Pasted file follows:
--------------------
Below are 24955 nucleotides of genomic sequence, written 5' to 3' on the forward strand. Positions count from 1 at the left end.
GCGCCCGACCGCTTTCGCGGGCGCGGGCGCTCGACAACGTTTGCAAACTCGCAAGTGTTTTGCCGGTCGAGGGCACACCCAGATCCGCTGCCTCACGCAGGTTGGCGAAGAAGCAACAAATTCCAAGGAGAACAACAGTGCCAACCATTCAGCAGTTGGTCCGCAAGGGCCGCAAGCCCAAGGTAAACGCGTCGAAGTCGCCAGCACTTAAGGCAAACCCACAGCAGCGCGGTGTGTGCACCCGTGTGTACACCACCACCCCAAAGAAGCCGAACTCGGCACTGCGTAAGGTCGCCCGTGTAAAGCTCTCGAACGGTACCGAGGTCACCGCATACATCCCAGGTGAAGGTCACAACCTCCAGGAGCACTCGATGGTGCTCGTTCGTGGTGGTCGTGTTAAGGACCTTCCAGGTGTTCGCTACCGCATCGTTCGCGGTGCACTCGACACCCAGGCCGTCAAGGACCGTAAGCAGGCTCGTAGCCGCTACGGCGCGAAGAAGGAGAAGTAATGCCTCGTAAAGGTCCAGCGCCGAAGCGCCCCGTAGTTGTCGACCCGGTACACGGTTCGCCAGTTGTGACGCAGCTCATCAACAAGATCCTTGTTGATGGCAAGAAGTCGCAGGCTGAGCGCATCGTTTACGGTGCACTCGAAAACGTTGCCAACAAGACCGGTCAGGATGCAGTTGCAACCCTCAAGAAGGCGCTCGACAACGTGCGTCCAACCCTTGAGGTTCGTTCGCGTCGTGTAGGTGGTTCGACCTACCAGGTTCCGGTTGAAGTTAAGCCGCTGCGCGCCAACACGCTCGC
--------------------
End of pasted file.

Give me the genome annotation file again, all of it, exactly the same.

Below are 24955 nucleotides of genomic sequence, written 5' to 3' on the forward strand. Positions count from 1 at the left end.
GCGCCCGACCGCTTTCGCGGGCGCGGGCGCTCGACAACGTTTGCAAACTCGCAAGTGTTTTGCCGGTCGAGGGCACACCCAGATCCGCTGCCTCACGCAGGTTGGCGAAGAAGCAACAAATTCCAAGGAGAACAACAGTGCCAACCATTCAGCAGTTGGTCCGCAAGGGCCGCAAGCCCAAGGTAAACGCGTCGAAGTCGCCAGCACTTAAGGCAAACCCACAGCAGCGCGGTGTGTGCACCCGTGTGTACACCACCACCCCAAAGAAGCCGAACTCGGCACTGCGTAAGGTCGCCCGTGTAAAGCTCTCGAACGGTACCGAGGTCACCGCATACATCCCAGGTGAAGGTCACAACCTCCAGGAGCACTCGATGGTGCTCGTTCGTGGTGGTCGTGTTAAGGACCTTCCAGGTGTTCGCTACCGCATCGTTCGCGGTGCACTCGACACCCAGGCCGTCAAGGACCGTAAGCAGGCTCGTAGCCGCTACGGCGCGAAGAAGGAGAAGTAATGCCTCGTAAAGGTCCAGCGCCGAAGCGCCCCGTAGTTGTCGACCCGGTACACGGTTCGCCAGTTGTGACGCAGCTCATCAACAAGATCCTTGTTGATGGCAAGAAGTCGCAGGCTGAGCGCATCGTTTACGGTGCACTCGAAAACGTTGCCAACAAGACCGGTCAGGATGCAGTTGCAACCCTCAAGAAGGCGCTCGACAACGTGCGTCCAACCCTTGAGGTTCGTTCGCGTCGTGTAGGTGGTTCGACCTACCAGGTTCCGGTTGAAGTTAAGCCGCTGCGCGCCAACACGCTCGC